Pharmacomicrobiomic studies investigate drug-microbiome interactions, such as the effect of microbial variation on drug response and disposition. Studying and understanding the interactions between the gut microbiome and drugs is becoming increasingly relevant to clinical practice due to its potential for avoiding adverse drug reactions or predicting variability in drug response. The highly variable nature of the human microbiome presents significant challenges to assessing microbes’ influence. Studies aiming to explore drug-microbiome interactions should be well-designed to account for variation in the microbiome over time and collect data on confounders such as diet, disease, concomitant drugs, and other environmental factors. Here, we assemble a set of important considerations and recommendations for the methodological features required for performing a pharmacomicrobiomic study in humans with a focus on the gut microbiome. Consideration of these factors enable discovery, reproducibility, and more accurate characterization of the relationships between a given drug and the microbiome. Furthermore, appropriate interpretation and dissemination of results from well-designed studies will push the field closer to clinical relevance and implementation.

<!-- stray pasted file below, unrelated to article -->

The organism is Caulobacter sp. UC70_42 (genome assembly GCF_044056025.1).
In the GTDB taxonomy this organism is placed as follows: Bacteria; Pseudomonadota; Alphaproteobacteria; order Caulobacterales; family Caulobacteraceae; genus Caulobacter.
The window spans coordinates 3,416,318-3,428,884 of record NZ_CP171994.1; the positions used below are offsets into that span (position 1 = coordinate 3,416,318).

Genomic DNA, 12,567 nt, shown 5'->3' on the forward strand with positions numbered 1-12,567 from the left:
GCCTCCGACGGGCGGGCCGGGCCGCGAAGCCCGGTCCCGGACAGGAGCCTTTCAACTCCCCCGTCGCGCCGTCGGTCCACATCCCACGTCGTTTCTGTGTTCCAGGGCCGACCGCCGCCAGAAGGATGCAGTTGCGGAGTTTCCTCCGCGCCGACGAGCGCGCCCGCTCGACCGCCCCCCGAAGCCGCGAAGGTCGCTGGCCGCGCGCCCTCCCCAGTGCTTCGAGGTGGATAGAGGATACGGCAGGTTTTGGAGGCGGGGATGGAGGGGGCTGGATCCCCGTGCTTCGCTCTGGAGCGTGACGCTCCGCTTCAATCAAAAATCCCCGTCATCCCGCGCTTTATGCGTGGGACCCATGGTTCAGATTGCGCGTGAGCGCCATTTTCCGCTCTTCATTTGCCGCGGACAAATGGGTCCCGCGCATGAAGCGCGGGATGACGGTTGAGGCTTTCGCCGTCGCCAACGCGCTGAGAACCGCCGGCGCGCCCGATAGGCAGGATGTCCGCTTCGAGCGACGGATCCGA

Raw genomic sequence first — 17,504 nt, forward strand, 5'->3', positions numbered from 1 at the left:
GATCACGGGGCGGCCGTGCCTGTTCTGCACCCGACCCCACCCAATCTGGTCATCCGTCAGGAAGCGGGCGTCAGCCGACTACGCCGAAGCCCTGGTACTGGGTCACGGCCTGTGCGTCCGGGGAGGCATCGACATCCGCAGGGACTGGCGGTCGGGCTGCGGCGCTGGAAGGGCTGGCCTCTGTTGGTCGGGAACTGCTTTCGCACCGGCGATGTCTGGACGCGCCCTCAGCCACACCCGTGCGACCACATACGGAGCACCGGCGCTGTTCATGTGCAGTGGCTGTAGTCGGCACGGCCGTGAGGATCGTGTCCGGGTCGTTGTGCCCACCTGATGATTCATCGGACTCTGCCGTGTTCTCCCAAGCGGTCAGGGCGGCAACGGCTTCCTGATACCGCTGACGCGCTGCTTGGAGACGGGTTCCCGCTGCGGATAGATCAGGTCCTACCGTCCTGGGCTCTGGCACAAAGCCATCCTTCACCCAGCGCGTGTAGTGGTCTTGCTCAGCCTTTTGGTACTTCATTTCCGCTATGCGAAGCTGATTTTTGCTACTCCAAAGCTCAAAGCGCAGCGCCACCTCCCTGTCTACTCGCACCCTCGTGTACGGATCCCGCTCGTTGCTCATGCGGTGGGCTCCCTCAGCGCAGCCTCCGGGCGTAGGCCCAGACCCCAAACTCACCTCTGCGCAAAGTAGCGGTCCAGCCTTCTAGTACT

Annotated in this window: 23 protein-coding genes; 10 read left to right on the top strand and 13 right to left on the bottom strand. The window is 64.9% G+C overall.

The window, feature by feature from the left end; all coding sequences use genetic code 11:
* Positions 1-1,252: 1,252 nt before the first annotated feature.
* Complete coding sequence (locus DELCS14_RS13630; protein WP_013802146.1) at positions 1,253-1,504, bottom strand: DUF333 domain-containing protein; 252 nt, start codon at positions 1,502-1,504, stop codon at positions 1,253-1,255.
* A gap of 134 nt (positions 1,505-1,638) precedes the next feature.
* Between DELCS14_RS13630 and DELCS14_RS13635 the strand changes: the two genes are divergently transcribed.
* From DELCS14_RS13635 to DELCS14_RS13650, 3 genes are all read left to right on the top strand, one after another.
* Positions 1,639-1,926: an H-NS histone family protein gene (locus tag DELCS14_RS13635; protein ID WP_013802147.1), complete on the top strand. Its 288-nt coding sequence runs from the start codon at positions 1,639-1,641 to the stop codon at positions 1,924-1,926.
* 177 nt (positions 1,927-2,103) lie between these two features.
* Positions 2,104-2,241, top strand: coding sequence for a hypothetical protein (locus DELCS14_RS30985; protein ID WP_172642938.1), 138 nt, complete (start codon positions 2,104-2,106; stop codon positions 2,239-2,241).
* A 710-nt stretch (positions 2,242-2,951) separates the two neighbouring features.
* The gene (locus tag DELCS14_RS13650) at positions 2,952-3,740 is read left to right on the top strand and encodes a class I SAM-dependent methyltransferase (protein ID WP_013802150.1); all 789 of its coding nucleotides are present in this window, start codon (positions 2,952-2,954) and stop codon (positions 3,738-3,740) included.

This review article was a necessary evil of drafting the warfarin pharmacomicrobiomics clinical research study which made up the third major section of my dissertation research. I needed to do sweeping reviews for every method we decided on in the protocol since this type of research was new for our lab and fairly novel overall.
While my peer, Hayley, and I were working on writing the study’s protocol this paper eventually branched off as it’s own literature review for other researchers in our position. We summarize much of what we learned here. I hope to soon share the protocol for other researchers, as well.